Another criterion used for comparison was the loading efficiency of the fura, measuring independently the baseline average fluorescence intensity at 340 and 380 nm excitation for the neurons deeper in the slice (50 μm). No difference was found between these fluorescence values [for 340 nm excitation: 270 ± 20 fluorescence units (FU), after background subtraction for young neurons, mean ± SEM, versus 250 ± 20 FU for older neurons; for 380 nm excitation: 440 ± 20 FU for young neurons versus 390 ± 30 FU for older neurons], indicating a similar loading efficiency (Fig.1).
Finally, using the morphometric analysis package MetaMorph (Universal Imaging, Downingtown, PA), we measured, on the basis of the bright 380 nm images, the surface area of the granule neurons in a series of images; no significant differences were found between young and old neurons.
Chemicals and reagents. All chemicals were purchased from Sigma.
Statistics. Each set of experiments is representative of at least four independent experiments performed on different preparations. Statistical significance was assessed by the unpaired Student'st test, performed using Excel 97 (Microsoft, Seattle, WA).
Resting [Ca2+]i values
We first examined whether aging induces changes in the value of neuronal resting [Ca2+]i. This is a very important issue that is compounded by the scattering of currently available results (Thibault et al., 1998; Verkhratsky and Toescu, 1998). As argued, part of this variability might be explained by the choice of experimental model, and few studies have used the most physiological brain preparation, the brain slice (Verkhratsky and Toescu, 1998). In the present experiments, cerebellar brain slices were obtained from animals of different ages and loaded with fura-2 AM during the equilibration period. The resting [Ca2+]i values were thus determined within the first 1–1.5 hr after slice cutting. As seen in Figure 2, there was no significant difference between the mean resting [Ca2+]i value of cerebellar granule neurons across the entire range of ages from 6 weeks to 24 months [71 ± 3 nmCa2+ at 6 weeks (n = 76) vs 74 ± 4 nmCa2+ at 24 months (n = 33); p ≫ 0.05; two-tailed t test]. Similar values were recorded for Purkinje neurons [79 ± 5 nm Ca2+ at 6 weeks (n = 22) vs 86 ± 9 nmCa2+ at 24 months (n = 15); p ≫ 0.05; two-tailed t test].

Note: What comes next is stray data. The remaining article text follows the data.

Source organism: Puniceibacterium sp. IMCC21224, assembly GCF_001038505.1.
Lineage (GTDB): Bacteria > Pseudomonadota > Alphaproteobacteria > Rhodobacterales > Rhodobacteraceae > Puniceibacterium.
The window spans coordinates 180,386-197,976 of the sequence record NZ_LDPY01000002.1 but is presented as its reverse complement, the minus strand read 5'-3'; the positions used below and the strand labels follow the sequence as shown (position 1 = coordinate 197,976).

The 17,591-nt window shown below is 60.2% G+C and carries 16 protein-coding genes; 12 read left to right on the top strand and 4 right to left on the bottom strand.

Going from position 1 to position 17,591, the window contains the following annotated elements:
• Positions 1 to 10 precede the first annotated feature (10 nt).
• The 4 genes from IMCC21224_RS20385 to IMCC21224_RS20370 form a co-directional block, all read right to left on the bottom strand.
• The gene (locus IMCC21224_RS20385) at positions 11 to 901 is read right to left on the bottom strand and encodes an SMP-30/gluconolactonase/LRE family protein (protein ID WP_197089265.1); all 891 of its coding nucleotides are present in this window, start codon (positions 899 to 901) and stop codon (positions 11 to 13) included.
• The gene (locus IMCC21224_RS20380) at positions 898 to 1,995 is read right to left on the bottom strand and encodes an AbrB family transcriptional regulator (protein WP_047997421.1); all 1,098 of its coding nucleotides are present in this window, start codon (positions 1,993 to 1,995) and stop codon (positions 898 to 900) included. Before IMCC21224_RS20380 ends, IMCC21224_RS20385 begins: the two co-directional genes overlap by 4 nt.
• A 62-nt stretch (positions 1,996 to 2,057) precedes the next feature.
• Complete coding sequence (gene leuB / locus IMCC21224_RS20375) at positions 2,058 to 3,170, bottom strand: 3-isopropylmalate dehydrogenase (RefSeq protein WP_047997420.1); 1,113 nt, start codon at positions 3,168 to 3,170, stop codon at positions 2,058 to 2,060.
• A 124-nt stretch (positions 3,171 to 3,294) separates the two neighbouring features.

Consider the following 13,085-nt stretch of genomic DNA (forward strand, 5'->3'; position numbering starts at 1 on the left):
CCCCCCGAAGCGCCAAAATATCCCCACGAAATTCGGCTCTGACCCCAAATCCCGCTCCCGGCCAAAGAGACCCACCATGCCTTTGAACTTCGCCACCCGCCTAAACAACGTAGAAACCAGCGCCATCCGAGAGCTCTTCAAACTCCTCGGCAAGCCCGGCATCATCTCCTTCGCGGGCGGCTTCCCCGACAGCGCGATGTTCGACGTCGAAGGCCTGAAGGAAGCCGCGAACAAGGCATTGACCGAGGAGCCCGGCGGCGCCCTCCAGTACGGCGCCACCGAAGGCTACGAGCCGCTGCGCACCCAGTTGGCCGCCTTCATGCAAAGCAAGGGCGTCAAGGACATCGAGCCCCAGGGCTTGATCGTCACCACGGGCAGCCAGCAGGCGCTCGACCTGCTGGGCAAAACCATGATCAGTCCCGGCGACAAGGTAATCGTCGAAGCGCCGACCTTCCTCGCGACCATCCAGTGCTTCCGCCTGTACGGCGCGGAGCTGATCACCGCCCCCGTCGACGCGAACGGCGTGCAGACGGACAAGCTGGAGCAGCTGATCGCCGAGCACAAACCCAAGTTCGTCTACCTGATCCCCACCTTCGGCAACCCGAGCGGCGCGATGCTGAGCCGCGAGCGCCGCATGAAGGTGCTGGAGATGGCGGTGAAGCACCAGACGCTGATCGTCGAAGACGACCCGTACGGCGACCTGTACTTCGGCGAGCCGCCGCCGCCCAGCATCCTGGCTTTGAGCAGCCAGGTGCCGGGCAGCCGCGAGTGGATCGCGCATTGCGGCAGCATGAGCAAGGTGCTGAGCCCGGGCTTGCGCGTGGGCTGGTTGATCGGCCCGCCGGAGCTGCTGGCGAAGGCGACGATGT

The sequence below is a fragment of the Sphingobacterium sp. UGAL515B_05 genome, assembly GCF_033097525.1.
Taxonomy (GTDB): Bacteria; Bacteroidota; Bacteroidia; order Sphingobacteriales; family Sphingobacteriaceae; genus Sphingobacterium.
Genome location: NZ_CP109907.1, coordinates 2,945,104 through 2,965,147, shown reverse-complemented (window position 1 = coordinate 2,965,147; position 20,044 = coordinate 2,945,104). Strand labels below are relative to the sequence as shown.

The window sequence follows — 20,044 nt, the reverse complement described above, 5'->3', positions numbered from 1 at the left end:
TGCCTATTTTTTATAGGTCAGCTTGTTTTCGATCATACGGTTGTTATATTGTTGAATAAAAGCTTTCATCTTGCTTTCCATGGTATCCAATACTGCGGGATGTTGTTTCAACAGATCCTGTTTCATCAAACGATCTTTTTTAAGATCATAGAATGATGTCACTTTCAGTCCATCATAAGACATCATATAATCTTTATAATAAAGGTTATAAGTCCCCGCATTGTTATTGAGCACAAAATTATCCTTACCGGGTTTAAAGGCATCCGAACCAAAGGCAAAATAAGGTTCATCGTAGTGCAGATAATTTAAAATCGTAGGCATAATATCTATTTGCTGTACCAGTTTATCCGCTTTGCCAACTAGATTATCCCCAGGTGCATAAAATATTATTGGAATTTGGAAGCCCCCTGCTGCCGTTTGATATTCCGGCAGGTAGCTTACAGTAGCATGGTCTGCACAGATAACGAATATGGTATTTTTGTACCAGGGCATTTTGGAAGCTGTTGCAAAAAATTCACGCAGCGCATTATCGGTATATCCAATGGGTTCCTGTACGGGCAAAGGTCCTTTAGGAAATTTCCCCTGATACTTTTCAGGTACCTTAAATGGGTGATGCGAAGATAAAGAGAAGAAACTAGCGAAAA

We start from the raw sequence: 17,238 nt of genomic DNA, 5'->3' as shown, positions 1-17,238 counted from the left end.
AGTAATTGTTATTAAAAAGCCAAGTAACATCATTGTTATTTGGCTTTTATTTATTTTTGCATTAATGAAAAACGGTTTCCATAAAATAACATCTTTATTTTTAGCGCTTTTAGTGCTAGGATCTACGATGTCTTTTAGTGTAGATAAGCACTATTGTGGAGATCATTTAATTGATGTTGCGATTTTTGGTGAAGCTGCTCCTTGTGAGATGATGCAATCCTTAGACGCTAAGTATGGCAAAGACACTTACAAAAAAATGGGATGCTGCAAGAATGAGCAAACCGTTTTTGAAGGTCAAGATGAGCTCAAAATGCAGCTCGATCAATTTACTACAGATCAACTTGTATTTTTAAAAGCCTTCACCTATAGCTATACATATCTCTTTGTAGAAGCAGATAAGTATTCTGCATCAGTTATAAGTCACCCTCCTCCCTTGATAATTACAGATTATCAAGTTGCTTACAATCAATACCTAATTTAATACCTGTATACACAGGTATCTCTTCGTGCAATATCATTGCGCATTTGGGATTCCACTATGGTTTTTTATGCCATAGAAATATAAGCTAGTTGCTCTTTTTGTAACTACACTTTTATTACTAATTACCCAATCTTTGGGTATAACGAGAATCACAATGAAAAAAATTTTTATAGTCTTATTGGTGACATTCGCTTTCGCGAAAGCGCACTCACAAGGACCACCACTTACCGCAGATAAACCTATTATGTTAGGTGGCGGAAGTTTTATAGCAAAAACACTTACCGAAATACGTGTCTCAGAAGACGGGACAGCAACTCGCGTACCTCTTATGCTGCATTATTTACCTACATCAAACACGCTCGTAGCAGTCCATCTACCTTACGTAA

Maintenance of resting [Ca2+]i
Because the starting point is not necessarily a predictor for the subsequent development of a process, we were interested in determining whether one reason to explain the discrepancy in the published data regarding the resting [Ca2+]i in aged neurons would be an increase in this parameter as a function of the time of maintenance in vitro. For these experiments, the cerebellar slices obtained from animals of different ages (6 weeks and 24 months) were maintained in vitro for different periods of time, in the absence of any stimulation (i.e., kept in the holding chamber in normal aCSF media and continuously bubbled with O2 and CO2). At regular intervals, individual slices (different slices for each individual time point) were loaded with fura-2 AM and the resting [Ca2+]i was measured 50–70 μm deep in the slice, so as to avoid the complications associated with surface damage of the slice (see Materials and Methods) (Moyer and Brown, 1998). In agreement with previous data regarding the selection criteria for healthy neurons (Thibault et al., 2001), for this analysis we included only neurons that had a resting [Ca2+]i value <150 nm.